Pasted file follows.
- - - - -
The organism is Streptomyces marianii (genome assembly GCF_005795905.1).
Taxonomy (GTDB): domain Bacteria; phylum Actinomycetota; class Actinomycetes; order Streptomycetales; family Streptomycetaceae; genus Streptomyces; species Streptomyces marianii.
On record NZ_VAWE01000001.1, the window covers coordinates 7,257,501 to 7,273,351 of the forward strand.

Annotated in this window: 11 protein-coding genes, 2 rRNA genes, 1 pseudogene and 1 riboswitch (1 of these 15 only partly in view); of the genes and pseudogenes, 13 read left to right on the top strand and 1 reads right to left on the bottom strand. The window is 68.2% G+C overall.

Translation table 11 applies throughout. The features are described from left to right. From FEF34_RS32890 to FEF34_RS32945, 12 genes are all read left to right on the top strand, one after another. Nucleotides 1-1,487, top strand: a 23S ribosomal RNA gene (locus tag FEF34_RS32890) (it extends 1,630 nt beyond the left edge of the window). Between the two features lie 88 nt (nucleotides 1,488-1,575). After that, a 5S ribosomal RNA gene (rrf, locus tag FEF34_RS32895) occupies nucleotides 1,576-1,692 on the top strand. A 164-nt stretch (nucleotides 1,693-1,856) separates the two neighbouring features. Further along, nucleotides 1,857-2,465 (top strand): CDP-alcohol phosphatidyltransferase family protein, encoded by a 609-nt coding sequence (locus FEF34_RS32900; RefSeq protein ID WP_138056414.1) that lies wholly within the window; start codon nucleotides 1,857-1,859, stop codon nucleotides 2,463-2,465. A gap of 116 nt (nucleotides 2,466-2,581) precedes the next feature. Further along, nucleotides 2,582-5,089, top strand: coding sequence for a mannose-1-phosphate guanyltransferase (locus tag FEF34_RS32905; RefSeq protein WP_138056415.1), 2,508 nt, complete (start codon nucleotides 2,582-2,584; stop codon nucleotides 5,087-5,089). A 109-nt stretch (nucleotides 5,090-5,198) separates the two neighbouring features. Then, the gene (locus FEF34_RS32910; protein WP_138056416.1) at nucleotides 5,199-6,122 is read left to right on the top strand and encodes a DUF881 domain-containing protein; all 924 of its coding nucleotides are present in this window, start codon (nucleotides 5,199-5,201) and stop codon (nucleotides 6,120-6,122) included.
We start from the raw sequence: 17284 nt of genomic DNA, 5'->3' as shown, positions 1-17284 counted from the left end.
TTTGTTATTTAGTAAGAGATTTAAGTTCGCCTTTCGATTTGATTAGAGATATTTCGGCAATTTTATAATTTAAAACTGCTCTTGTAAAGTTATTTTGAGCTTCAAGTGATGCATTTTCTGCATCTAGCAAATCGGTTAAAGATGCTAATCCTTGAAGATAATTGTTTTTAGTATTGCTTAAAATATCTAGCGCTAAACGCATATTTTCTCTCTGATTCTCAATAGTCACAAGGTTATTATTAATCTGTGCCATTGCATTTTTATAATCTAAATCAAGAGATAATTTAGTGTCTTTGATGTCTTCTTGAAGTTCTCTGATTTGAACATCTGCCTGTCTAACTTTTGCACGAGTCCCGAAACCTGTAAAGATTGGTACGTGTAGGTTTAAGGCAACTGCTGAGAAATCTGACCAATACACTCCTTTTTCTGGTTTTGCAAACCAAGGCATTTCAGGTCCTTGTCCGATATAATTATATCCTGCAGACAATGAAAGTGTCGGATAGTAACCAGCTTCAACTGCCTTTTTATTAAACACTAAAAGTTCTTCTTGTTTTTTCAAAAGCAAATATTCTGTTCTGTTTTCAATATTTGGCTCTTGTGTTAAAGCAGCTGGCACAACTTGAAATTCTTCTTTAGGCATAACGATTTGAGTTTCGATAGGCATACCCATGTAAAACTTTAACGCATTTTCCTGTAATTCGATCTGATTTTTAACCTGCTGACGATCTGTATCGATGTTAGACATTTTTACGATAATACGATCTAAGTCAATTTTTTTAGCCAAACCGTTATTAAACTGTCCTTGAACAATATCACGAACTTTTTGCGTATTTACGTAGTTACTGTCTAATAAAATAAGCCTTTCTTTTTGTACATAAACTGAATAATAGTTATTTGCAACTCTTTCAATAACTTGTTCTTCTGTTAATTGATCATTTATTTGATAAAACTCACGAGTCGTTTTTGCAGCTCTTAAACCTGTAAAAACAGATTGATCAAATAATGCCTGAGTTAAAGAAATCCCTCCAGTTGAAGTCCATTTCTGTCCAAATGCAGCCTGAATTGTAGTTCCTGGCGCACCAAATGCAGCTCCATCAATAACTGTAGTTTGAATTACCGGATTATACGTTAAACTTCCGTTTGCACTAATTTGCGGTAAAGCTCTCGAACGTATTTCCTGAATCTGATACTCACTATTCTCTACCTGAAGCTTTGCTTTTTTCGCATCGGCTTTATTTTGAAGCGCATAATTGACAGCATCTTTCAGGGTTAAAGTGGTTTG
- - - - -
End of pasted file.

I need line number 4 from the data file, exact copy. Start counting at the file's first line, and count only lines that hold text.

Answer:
Annotated in this window: 11 protein-coding genes, 2 rRNA genes, 1 pseudogene and 1 riboswitch (1 of these 15 only partly in view); of the genes and pseudogenes, 13 read left to right on the top strand and 1 reads right to left on the bottom strand. The window is 68.2% G+C overall.